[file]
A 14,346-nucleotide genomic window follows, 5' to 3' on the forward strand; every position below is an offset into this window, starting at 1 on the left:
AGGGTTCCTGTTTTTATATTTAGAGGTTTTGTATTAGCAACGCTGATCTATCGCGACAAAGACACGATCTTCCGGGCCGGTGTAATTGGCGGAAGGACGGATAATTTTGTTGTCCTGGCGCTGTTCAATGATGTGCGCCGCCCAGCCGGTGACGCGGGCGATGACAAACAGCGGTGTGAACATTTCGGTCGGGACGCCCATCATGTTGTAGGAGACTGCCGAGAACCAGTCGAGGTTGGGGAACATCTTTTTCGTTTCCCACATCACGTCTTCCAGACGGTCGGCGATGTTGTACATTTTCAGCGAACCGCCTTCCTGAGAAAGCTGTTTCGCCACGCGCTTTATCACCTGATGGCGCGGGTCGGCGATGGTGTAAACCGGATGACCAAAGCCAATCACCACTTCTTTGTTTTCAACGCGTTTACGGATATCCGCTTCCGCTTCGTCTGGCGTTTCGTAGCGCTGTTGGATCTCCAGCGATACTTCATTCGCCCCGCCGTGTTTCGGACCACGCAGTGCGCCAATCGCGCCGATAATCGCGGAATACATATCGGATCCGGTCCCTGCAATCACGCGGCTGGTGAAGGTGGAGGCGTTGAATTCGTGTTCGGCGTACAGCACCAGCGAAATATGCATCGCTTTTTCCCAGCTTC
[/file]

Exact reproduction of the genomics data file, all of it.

A 14,346-nucleotide genomic window follows, 5' to 3' on the forward strand; every position below is an offset into this window, starting at 1 on the left:
AGGGTTCCTGTTTTTATATTTAGAGGTTTTGTATTAGCAACGCTGATCTATCGCGACAAAGACACGATCTTCCGGGCCGGTGTAATTGGCGGAAGGACGGATAATTTTGTTGTCCTGGCGCTGTTCAATGATGTGCGCCGCCCAGCCGGTGACGCGGGCGATGACAAACAGCGGTGTGAACATTTCGGTCGGGACGCCCATCATGTTGTAGGAGACTGCCGAGAACCAGTCGAGGTTGGGGAACATCTTTTTCGTTTCCCACATCACGTCTTCCAGACGGTCGGCGATGTTGTACATTTTCAGCGAACCGCCTTCCTGAGAAAGCTGTTTCGCCACGCGCTTTATCACCTGATGGCGCGGGTCGGCGATGGTGTAAACCGGATGACCAAAGCCAATCACCACTTCTTTGTTTTCAACGCGTTTACGGATATCCGCTTCCGCTTCGTCTGGCGTTTCGTAGCGCTGTTGGATCTCCAGCGATACTTCATTCGCCCCGCCGTGTTTCGGACCACGCAGTGCGCCAATCGCGCCGATAATCGCGGAATACATATCGGATCCGGTCCCTGCAATCACGCGGCTGGTGAAGGTGGAGGCGTTGAATTCGTGTTCGGCGTACAGCACCAGCGAAATATGCATCGCTTTTTCCCAGCTTC